30 Years Since Akira. Not Just Another Film Anniversary.

Blog, Inspiration

Tetsuo, from Akira

Tetsuo Shima, at his tragic zenith [digital sketch] 

I can’t paint a perfect picture of 1989 for you. I was 18, exploring ideas of a life outside Norfolk, growing my hair long and wearing clothes hippy enough that would turn out, two years later, to be “you’ll do as you are” for an extra role in a BBC period drama set in 1968.

Otherwise I can’t give you much detail about 1989. Can’t remember the political climate (‘peak-Thatcher’ probably), can’t remember that summer’s weather (so, average then), and couldn’t tell you what the movies or albums of the year were.

Except for one. Akira.

Seen at Cinema City in Norwich, now a Picture House (boo, hiss, treat your staff better y’villains!), but then the artiest cinema I knew and Akira would be the first time I’d go. Pretty sure it had a wine bar, olives not crisps, and showed films where no one had guns, or that had zero scenes with police in it, or that eschewed screen violence for emotionally-complex conversations. Obviously I’d avoided it til then.

I’d never seen anime at this point, nor watched a japanese film beyond the odd Godzilla here and there. So on this occasion, going to the flicks frankly felt more like a sixth-form field trip. But oh. Oh. Oh my.

While the movie, first released in Asia in 1988, certainly swerves in and out of the story presented in Katsuhiro Ōtomo’s original manga (which I began to read as soon as I could find it), Ōtomo kept a firm hand on the story and animation’s creative direction, personally and zealously story-boarding with a visionary level of detail. As such, the worlds of Neo-Tokyo and old Tokyo are utterly complete, their biker gangs utterly of their streets,  the militarised telekinetic-psychic children entirely necessary to protect what’s left of Japanese humanity post-Akira.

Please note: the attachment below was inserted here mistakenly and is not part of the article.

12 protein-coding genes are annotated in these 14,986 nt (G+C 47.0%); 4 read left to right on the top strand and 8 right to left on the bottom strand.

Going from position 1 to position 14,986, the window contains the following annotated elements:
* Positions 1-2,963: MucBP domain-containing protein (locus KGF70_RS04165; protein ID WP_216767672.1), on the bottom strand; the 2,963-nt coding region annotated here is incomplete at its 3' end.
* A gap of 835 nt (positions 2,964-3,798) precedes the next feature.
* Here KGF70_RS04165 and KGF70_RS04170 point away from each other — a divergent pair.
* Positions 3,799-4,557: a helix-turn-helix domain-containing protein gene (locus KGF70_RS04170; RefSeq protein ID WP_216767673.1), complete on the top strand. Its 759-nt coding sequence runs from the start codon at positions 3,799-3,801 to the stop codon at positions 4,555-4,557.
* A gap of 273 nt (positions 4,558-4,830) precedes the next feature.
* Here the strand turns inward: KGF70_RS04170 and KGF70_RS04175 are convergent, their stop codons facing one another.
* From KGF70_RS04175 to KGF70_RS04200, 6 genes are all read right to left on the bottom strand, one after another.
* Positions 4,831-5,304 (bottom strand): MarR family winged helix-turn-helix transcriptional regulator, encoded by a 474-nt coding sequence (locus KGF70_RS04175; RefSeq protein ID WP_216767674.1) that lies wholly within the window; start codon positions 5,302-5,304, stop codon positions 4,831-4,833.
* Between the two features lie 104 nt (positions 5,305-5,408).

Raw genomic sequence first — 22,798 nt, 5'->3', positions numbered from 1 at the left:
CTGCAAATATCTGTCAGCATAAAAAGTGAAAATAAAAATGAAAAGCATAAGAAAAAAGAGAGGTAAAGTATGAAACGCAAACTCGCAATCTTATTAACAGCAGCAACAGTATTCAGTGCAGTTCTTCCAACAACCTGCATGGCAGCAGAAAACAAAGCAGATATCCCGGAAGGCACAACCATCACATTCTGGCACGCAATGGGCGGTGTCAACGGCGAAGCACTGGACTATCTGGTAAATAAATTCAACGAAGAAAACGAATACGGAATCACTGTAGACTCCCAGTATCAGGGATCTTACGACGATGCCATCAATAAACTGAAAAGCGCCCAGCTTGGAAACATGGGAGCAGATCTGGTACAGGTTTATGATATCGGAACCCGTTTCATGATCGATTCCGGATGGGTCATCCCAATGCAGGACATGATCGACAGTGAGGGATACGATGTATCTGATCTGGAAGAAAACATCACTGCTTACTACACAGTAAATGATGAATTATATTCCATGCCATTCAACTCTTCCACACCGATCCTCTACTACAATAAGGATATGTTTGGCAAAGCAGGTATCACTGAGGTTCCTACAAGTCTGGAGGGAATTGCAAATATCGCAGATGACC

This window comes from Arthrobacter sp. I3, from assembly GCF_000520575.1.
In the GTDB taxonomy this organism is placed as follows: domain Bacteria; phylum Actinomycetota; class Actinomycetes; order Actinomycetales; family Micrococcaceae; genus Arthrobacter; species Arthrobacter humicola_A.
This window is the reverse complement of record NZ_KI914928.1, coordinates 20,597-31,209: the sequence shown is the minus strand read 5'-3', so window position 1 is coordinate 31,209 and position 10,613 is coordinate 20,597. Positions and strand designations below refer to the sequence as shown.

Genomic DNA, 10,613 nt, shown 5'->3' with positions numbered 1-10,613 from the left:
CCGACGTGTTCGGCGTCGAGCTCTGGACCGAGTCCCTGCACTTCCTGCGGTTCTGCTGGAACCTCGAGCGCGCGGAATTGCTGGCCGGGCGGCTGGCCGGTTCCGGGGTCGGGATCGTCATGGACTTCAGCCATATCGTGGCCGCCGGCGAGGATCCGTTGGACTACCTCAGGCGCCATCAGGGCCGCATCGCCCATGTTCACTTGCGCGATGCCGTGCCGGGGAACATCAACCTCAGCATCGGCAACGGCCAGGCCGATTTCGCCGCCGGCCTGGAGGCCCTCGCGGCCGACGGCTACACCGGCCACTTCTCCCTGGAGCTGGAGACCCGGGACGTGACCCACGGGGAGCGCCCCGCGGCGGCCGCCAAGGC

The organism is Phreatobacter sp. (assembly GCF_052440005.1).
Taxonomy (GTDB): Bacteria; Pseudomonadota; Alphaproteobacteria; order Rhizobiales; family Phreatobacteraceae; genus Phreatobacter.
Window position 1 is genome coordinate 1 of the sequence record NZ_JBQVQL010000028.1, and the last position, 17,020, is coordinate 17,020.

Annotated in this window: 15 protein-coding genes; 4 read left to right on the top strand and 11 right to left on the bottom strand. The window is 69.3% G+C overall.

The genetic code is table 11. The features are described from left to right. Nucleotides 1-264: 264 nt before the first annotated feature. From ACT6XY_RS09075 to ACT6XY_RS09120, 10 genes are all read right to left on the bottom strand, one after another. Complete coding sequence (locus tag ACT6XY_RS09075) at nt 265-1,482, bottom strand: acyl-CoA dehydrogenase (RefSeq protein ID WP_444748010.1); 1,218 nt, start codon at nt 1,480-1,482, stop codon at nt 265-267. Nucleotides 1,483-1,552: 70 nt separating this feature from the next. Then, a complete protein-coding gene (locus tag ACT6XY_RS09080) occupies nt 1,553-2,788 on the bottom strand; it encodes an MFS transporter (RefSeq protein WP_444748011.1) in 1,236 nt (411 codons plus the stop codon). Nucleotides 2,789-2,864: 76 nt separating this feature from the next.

Step forward Tetsuo Shima. A life spent under the protection of the system and his best friend is finally given the tools it needs to step out of the shadows and into the light that only really Tetsuo thinks Tetsuo deserves. Only his teenage friends are capable to helping him, and he doesn’t want their help; Tetsuo is too old to be controlled, and too young to control himself.

It’s a masterclass this film, and not just in its visual design that in 1988 was truly astonishing and awe-inspiring.

Here’s my list of firsts experienced in that short time:

  • I cried at a cartoon. More than once. A lot. Not a good ‘date movie’.
  • A cartoon made me question the very nature of consciousness, science, the universe and what it looks like when someone gets knocked off a moving motorbike with a pipe.
  • While olives may be delicious and nourishing, cinema food they are not.
  • Explosions – particularly ones made of white light – are waaay more powerful when there’s no sound. And, related to this…
  • … you can hear your jaw-dropping and mouth-gaping when it’s really quiet.
  • It’s ok to not really know what happens to a main character at the end of a story. Uncertainty and closure are not mutually exclusive and it’s okay to confront and accept the limits of your understanding. If cosmic geometry and fractal shapes aren’t enough for you then, my friend, er, whatever.
  • A character at the peak of their powers can be a study in abject tragedy.

Fast-forward a decade or so, and celebrating the tenth anniversary of Akira at The Ritzy in Brixton, now also a Picture House (boo, hiss, treat your staff better y’rotters!), my friends and I watched it again, cried a lot again, had popcorn instead, and were treated to a sale of cels and process drawings. 1999-me is even vaguer than 1989-me (I appreciate the pattern, but trust, of 2009 I’m lucid and 2018 is still very fresh) but I won’t forget that.

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